How do we define identity in today’s global world, which has become increasingly hybrid and dynamic? Can we still talk about stable identities, safely placed under the banner of some given category such as ethnicity, nationality, gender, religion a.s.o., or are identities in perpetual change, always a matter of becoming, under the impact of contextual determinations, but also personal choice? What is happening to cultural canons in the process and how are they reshaped by the current mobility and constant relocation of masses of people? How, in the global English speaking world, does the written cultural text still (if at all) relate to the cultural and political legacy of the British Empire?
This seminar sets out to explore possible answers to these questions through text-applied (while also context- and theory-informed) comparative approaches to some thematic aspects of identity formation. The primary corpus consists of a set of chosen fictional texts belonging to literatures in English. We will focus on a number of recurrent topics through comparing texts produced across the global English space, but often by authors coming from non-English-speaking backgrounds, for whom writing in English is, in some way or another, a matter of choice. Our main task will be to point out various ways in which the textuality of written fictional texts reflects on issues related to migration, nomadism and diasporic identity from a variety of theoretical perspectives, but situated mainly in a postcolonial, transnational and global light.
Students are encouraged to bring in their own theoretical perspectives, while maintaining a connection to the class’s required readings. In order to encourage comparison (mainly between texts produced in the British space and the American one), every class will feature two or three primary texts, of which students are required to choose one and read it in the light of the secondary source assigned for the respective week. This will lead to class group discussions around each reading and a joint conclusion, allowing for an inductive approach to theorizing on the contemporary global world, with literary texts as spaces of reflection about their contexts.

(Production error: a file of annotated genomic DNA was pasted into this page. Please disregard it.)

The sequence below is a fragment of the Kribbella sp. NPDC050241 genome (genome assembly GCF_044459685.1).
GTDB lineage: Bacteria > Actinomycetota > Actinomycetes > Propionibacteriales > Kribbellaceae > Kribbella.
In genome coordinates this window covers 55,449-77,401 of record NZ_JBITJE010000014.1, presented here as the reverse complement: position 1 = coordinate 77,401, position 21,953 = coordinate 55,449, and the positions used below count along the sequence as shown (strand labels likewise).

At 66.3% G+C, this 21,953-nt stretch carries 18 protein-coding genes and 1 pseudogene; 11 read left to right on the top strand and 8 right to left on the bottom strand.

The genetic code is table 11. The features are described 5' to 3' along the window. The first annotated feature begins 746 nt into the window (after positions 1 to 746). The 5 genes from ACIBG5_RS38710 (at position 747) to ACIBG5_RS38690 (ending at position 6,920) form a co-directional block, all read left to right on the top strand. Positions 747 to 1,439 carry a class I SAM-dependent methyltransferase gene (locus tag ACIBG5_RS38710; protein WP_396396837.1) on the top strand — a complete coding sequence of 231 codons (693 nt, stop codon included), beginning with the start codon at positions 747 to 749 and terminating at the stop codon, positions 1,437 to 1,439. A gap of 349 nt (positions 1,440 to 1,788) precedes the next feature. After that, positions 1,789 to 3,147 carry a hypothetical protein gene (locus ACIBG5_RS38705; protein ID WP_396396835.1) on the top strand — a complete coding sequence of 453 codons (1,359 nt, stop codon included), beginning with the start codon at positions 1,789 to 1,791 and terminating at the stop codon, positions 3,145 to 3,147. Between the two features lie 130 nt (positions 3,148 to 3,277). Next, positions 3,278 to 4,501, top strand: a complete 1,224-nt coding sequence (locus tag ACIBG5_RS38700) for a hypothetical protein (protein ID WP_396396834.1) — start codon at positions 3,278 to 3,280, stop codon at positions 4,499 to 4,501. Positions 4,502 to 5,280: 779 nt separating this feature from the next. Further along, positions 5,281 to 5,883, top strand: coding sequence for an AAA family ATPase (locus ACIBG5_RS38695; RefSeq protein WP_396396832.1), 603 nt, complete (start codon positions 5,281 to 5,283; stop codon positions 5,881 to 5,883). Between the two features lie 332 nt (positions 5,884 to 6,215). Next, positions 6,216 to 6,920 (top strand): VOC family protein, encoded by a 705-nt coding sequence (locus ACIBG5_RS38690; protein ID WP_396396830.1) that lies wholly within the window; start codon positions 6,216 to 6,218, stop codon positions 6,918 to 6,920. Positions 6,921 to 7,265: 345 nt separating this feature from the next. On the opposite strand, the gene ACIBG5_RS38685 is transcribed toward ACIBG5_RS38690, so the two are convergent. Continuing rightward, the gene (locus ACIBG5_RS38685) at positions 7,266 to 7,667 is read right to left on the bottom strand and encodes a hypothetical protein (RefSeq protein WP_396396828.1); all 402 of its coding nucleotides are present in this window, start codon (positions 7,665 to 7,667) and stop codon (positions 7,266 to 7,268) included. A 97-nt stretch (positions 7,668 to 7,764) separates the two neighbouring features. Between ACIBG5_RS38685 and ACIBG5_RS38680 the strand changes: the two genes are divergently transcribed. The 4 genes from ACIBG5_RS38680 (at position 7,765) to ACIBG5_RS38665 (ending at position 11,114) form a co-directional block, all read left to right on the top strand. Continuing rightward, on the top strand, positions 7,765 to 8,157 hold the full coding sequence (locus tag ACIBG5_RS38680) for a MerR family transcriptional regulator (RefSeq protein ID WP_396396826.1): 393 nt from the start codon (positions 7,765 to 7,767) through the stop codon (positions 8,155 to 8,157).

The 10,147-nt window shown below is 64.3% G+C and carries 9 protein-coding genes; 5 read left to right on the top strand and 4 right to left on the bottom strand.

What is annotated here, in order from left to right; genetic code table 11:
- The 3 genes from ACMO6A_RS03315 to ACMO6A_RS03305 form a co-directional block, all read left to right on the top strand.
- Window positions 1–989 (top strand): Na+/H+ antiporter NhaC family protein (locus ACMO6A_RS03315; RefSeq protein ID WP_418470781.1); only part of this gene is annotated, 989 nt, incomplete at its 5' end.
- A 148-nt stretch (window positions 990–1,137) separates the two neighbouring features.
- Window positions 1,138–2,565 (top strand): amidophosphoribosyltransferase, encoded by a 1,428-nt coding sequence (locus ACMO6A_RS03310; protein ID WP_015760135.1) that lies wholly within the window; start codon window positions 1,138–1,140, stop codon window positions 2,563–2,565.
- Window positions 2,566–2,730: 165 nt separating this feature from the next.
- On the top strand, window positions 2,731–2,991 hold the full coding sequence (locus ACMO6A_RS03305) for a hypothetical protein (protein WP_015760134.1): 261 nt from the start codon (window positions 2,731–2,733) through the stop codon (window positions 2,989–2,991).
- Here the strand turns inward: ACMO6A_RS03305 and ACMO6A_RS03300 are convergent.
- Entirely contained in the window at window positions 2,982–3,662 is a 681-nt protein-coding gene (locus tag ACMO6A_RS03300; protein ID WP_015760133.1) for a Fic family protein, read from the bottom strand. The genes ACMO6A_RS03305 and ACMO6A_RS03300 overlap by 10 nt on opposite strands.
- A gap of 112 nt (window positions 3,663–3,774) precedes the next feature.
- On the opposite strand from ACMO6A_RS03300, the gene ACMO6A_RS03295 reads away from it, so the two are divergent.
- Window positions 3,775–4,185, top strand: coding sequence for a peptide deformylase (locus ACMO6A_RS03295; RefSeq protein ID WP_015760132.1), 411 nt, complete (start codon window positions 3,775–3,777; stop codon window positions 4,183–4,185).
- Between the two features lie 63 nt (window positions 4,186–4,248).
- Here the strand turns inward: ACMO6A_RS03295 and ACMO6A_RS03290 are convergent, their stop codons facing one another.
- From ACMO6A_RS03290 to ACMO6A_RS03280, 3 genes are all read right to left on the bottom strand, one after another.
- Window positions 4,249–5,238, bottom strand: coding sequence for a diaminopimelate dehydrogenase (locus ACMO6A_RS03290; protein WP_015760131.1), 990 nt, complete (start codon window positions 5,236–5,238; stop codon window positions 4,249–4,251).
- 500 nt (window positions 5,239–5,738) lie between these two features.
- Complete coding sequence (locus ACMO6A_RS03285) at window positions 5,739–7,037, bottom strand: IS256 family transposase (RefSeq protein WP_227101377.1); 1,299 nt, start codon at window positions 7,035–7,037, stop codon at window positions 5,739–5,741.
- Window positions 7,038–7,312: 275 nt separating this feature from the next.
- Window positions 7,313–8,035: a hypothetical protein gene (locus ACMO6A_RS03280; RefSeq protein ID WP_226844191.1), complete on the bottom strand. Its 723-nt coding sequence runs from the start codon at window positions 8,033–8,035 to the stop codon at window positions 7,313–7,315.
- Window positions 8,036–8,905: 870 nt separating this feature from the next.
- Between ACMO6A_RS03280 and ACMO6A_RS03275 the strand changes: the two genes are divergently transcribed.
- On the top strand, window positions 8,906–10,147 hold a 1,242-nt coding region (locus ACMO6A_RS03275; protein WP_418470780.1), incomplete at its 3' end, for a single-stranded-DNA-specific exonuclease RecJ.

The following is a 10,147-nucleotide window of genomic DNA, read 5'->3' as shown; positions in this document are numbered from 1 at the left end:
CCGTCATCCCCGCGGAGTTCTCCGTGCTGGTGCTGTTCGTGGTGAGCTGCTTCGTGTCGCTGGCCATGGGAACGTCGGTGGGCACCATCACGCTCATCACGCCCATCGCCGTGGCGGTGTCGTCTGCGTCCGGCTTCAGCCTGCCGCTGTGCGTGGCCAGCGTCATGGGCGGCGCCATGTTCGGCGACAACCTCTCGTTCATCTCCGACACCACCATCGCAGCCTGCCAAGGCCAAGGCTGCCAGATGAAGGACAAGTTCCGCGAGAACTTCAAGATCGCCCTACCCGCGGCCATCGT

Course instructor: Dr Maria-Sabina Draga Alexandru
Week 1. Introduction: Defining diasporas and diasporic writing
Follow-up reading: Christian Karner, “Identity, Diaspora, Hybridity”, part 1, in Ethnicity and Everyday Life, London and New York: Routldge, 2007. 69-82.
Week 2. After the Buddha’s suburbia: Hybridity and recent diasporic London
Primary readings: Zadie Smith. White Teeth (2000). London: Penguin, 2001. (see also film); Monica Ali, Brick Lane. London: Doubleday, 2003 (see also film https://www.youtube.com/watch?v=nTPhdUJS3SQ&t=446s); Monica Ali, “Sundowners”, The New Yorker, 2006.
Secondary reading: Christian Karner, “Identity, Diaspora, Hybridity”, part 2, in Ethnicity and Everyday Life, London and New York: Routldge, 2007. 82-99.
Week 3. Refocusing on the self: Individual psychology and Fredric Jameson’s “national allegory”
Primary readings: Hanif Kureishi, from Something to Tell You. London: Faber and Faber, 2008; Hanif Kureishi, “Long Ago Yesterday”, The New Yorker, 2004; Chang-rae Lee, “My Father’s Face”, The New Yorker, 2018 (https://www.newyorker.com/magazine/2018/06/04/my-fathers-face)
Secondary reading: Fredric Jameson, “Third-World Literature in the Era of Multinational Capitalism”. Social Text, No. 15 (Autumn, 1986). 65-88.
Week 4. Stories of belonging/unbelonging 1: Redefining home
Primary readings: Yiyun Li, “A Man Like Him”, 2008; Ruth Prawer Jhabvala, “The Teacher”, 2008; Yiyun Li, “A Thousand Years of Good Prayers” (story)
Secondary reading: Avtar Brah, “Diaspora and minority” and “The Homing of Diaspora, the Diasporising of Home”, in Cartographies of Diaspora: Contesting Identities, London and New York: Routledge, 1996. 186-195.
Week 5. Stories of belonging/unbelonging 2: The impact of form (short story vs. novel) in writing relocation narratives)